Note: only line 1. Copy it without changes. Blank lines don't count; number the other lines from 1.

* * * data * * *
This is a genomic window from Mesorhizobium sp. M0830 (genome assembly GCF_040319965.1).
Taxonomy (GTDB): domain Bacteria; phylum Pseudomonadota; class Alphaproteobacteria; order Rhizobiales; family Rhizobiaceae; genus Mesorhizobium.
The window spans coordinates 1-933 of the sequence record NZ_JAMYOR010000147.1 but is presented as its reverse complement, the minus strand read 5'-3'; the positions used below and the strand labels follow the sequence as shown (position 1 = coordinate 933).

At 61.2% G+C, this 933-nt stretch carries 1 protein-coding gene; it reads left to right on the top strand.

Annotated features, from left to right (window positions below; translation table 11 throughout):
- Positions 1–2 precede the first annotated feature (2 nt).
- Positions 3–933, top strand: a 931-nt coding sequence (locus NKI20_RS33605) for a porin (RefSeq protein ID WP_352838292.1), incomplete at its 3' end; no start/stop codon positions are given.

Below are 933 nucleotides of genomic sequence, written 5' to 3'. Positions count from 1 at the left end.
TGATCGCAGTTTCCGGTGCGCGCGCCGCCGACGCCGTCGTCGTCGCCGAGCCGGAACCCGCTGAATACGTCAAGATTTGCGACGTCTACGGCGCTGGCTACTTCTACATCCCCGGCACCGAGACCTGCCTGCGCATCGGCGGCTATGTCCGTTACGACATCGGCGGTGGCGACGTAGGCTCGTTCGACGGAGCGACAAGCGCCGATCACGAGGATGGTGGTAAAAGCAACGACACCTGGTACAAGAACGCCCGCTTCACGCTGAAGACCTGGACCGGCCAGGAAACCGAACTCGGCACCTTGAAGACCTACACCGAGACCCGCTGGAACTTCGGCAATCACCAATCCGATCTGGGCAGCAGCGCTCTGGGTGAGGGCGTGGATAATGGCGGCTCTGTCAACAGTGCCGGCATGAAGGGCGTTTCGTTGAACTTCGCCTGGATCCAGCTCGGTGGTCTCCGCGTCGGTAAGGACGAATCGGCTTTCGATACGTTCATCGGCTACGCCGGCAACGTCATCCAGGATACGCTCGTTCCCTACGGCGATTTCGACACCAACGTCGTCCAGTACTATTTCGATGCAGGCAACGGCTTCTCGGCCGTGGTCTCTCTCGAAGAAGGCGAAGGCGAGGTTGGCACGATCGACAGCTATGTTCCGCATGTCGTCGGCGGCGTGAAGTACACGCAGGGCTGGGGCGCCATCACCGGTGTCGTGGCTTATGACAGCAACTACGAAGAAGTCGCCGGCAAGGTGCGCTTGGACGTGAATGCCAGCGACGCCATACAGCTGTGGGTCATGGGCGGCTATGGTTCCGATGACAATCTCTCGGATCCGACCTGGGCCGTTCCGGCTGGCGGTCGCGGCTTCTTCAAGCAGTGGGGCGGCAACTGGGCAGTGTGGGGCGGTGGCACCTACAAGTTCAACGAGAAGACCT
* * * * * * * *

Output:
This is a genomic window from Mesorhizobium sp. M0830 (genome assembly GCF_040319965.1).